Link to Digital Citizenship Education Handbook can be found here: https://rm.coe.int/digital-citizenship-education-handbook/168093586F
Link to Book can be found here: https://rm.coe.int/easy-steps-tp-help-your-child-become-a-digital-citizen/16809e2d1d
Link to a Manual for Schools can be found here: https://www.insight2act.net/images/Insight/PDF/All-aboard-for-DigiTown.pdf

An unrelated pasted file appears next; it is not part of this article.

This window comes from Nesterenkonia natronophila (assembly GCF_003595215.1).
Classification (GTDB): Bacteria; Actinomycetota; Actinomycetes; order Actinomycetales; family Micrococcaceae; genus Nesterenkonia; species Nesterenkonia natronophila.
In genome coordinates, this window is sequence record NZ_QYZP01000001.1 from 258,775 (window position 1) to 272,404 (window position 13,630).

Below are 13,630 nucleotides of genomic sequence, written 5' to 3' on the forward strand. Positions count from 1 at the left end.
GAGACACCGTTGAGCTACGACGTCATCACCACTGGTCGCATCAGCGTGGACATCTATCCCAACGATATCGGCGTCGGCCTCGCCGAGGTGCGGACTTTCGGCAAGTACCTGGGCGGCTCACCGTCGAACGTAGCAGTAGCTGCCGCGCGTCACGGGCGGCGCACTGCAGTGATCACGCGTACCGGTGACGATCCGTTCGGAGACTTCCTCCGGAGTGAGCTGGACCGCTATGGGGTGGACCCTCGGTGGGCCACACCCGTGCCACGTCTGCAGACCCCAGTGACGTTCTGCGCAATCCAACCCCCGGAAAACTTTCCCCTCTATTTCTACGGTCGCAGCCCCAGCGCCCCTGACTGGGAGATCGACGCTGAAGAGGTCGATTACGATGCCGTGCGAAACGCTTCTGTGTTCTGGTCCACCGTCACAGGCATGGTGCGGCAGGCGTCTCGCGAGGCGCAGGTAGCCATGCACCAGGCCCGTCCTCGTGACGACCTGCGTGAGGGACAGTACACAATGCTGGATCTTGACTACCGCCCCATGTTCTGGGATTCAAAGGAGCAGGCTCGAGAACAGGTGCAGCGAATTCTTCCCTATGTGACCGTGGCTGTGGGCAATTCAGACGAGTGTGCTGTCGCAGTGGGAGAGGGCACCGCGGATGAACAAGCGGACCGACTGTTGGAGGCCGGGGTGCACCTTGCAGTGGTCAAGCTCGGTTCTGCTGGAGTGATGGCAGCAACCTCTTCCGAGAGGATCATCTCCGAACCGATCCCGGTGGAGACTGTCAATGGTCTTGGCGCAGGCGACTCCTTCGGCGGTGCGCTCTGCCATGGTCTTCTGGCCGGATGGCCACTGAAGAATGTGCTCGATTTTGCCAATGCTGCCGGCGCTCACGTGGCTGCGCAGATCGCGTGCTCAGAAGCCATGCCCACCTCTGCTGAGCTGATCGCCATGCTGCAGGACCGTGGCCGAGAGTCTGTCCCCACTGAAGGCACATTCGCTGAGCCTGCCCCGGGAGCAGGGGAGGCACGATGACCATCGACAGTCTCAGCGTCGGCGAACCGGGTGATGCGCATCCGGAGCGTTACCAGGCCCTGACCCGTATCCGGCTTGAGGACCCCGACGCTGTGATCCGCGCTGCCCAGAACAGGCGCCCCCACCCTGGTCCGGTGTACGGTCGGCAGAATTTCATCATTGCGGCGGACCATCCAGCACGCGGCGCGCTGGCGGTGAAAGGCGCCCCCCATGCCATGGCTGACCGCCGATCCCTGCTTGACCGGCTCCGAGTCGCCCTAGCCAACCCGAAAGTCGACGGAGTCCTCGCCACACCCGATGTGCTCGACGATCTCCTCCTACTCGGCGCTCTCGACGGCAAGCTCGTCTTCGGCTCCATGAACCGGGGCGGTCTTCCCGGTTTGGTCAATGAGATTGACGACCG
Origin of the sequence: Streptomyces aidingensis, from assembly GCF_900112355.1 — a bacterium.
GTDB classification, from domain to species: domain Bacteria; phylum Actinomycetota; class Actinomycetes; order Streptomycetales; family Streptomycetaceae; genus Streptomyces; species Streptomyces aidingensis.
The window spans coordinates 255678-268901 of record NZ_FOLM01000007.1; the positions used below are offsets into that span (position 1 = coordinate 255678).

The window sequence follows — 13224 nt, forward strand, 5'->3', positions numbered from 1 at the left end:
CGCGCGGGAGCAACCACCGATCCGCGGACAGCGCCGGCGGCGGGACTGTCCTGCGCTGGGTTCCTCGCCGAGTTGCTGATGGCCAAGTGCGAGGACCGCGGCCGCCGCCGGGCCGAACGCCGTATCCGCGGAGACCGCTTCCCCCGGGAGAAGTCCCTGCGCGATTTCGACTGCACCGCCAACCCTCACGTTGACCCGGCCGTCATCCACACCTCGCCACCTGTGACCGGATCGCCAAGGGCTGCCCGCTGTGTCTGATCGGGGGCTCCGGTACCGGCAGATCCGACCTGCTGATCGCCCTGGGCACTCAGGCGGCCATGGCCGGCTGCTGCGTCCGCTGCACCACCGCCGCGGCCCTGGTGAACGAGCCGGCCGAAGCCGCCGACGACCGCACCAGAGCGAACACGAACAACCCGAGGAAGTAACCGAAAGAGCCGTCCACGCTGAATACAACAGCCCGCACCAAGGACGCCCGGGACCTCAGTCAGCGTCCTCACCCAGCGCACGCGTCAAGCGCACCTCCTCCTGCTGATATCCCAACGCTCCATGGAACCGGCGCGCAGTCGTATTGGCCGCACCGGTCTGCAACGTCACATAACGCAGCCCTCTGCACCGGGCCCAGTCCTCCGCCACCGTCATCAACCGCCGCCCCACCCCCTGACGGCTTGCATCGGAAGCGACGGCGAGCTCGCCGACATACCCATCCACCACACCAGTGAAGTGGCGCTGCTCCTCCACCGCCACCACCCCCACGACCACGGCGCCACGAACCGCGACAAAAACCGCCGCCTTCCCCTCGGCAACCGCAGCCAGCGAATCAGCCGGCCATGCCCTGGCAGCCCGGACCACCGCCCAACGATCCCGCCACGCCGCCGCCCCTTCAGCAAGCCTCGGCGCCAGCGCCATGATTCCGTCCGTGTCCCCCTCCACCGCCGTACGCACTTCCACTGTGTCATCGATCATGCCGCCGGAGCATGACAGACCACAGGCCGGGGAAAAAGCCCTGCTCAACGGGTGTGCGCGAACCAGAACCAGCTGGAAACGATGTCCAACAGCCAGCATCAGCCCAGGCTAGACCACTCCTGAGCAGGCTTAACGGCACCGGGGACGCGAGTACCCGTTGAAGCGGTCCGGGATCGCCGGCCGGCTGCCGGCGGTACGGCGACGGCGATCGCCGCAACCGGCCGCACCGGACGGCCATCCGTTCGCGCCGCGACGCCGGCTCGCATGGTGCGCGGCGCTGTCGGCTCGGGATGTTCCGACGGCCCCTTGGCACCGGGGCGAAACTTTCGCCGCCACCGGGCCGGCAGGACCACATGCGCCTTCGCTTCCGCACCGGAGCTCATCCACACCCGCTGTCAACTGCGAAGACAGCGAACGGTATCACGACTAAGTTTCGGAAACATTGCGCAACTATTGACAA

Claudio Masotti, Board Member and Vice President of EPA, then explained how Media Literacy is part of Digital Literacy and the typical approach of a parent towards their children is to say ´stop wasting your time in front of a screen´, but the current Covid-19 situation now means that screens are not just a virtual life, but a big part of our real life. Claudio then handed over to Bostjan Bobic, Vice President of EPA who introduced the Media Literacy for Parents (MeLi) project (www.meli4parents.eu) of which EPA is one of seven partners. Bostjan explained how media literacy has increased greatly in recent years and it is up to parents to identify and show their children the dangers of being online. However, the problem is that many parents feel insecure due to their lack of knowledge and esteem that they cannot support their children. The MeLi project means to empower parents through training programs and support tools, but how can that happen with so many parents across many different countries? The answer is to develop a web app, to create an online community to support parents and to produce a parents´guide to media literacy.